Monday 11 January 2016

Italian Midsummer Magic and Divination with Lead

Are you already looking forward to winter being over? I know I am - and an email I was sent got me thinking of maybe holidaying in Italy in the summer months.

After I blogged about a Finnish New Year's Eve tradition of doing divination for the year to come by by lead, I got an interesting email from an Italian witch, Annarita Ressa. Apparently the technique of dropping molten lead into cold water and analysing the shapes formed has been used in Puglia, Italy, for centuries - but at Midsummer Eve, not New Year's Eve. Annarita wrote:
I read with interest your article regarding the molten lead and I would like to add that this practice is very popular in my part of Italy, Puglia, particularly in the area of Bari, where I come from.

My grandmother used to collect lead throughout the year and this was then used to predict for a girl, the job of her future husband. Bearing in mind we are talking about a very ancient lore used in times where the job of the future husband meant wealth or scarcity for the whole family!
Now, the divination has to be done on Midsummer Eve, also St John's Eve (San Giovanni) and I do still keep the original words used for the spell (in Italian, of course). It looks like it will not work without the original wording...(this might sound familiar!)
Sir Frazer also mentions the "Compari di San Giovanni" (Sweethearts of St John) in his The Golden Bough although in a different context (the worship of Adonis in Sardinia) .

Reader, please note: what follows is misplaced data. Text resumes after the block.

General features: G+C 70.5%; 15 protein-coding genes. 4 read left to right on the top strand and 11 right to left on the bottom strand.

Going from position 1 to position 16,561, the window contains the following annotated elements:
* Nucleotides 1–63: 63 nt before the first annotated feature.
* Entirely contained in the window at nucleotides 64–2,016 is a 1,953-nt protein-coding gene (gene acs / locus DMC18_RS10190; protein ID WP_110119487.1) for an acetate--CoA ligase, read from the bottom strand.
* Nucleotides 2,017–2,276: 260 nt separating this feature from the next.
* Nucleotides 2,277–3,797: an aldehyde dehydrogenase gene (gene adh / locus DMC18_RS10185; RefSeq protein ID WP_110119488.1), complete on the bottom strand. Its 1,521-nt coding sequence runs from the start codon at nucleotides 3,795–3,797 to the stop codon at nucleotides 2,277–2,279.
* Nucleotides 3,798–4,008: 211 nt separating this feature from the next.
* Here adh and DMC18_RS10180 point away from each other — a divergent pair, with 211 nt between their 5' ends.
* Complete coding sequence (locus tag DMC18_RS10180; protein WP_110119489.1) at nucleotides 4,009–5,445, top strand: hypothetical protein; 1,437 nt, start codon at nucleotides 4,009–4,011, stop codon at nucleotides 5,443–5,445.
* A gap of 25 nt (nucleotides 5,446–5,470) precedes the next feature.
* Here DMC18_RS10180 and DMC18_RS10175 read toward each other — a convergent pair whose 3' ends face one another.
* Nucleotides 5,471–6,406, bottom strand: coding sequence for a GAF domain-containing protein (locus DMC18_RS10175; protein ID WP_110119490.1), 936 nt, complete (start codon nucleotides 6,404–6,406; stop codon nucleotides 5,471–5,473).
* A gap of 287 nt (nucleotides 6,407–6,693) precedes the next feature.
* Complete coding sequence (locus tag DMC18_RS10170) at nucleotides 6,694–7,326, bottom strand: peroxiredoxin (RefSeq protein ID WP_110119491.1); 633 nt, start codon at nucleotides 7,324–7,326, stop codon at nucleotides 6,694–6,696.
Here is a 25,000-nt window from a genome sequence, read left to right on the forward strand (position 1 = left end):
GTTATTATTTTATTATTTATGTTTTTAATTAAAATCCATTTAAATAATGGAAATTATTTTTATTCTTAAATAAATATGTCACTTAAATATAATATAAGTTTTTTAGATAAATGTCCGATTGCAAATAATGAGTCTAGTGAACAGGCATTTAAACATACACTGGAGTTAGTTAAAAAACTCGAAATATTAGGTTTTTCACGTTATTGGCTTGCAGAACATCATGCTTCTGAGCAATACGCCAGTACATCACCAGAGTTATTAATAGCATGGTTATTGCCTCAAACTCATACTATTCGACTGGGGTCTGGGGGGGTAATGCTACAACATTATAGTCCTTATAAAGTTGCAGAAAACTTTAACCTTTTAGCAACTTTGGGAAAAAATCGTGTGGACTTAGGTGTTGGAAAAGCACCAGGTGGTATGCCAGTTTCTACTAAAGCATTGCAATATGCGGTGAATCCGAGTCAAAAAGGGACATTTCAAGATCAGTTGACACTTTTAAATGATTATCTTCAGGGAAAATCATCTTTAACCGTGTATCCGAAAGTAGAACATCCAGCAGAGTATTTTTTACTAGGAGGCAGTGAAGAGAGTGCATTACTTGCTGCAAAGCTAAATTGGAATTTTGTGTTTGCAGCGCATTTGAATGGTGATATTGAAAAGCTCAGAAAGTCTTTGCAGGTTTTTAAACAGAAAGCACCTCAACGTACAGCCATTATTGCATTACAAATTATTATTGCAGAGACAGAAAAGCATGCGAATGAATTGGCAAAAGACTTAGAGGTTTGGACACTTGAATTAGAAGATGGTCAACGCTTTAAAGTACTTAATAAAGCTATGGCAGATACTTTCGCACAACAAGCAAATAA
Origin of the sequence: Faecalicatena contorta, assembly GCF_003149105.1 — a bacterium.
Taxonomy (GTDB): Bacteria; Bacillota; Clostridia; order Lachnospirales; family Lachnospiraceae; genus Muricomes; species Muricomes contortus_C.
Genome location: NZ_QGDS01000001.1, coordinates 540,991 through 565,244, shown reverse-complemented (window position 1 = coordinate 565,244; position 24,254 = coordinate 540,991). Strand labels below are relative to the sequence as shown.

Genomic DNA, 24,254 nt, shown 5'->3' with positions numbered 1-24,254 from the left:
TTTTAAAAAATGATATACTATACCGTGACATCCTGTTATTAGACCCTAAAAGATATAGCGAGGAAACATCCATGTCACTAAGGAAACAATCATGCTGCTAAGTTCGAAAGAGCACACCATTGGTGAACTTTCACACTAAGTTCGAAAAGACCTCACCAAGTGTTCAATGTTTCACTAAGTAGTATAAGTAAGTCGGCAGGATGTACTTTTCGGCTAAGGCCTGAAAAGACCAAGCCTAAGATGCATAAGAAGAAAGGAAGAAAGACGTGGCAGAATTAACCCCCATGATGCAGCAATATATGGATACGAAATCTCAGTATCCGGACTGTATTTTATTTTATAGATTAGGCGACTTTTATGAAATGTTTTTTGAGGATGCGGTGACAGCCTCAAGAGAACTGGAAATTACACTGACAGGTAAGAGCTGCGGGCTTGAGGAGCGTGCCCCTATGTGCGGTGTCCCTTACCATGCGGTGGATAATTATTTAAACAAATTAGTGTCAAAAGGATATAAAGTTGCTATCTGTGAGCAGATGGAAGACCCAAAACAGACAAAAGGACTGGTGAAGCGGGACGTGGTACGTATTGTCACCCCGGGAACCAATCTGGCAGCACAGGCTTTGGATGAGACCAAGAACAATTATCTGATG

Well, I felt I wanted to contribute somehow to the article, as Southern Italy and Finland are quite far apart and I was not aware about this link. 
Thanks for your blog, it is very useful.

All the best,
I replied saying that I would be fascinated to learn more, so long as the words for the spell weren't an oathbound secret. Annarita wrote back:
Those words are not a secret any longer,in fact they are used in public events on St John's Eve in my birthplace and still for the same reason! 
If you go to Puglia on Midsummer Eve and visit a little village near Bari, called Bitritto, you will attend a lovely festival which develops all around the old town's narrow streets. You will encounter people divining with the molten lead...and you will also hear those words:

"San Giuann,San Giuann
Tu che sa' tutt d tutt quann,
da cuss chiumm senza c'lur,
d' sta uagnedd andvin la v'ndur"


"St John, St John,
who knows everything about everyone,
through this colourless lead
please foretell the future of this girl"

The original version, of course, keeps the rhymes and the musical pattern used for the spell.
That tradition sounds lovely - many thanks to Annarita for telling me about it.

Last year, I blogged about another custom from Puglia, a good luck charm called a pumo. It is a ceramic bud or pine cone frequently used as an ornament. To touch the pumo is supposed to bring good fortune. Puglia sounds such a magical area, I would love to visit.

The picture at the top shows the Italic Temple - Canosa di Puglia by Habemusluigi Luigi Carlo Capozzi, from Wikipedia The picture to the right shows my New Year's Eve attempt at divination with molten lead.

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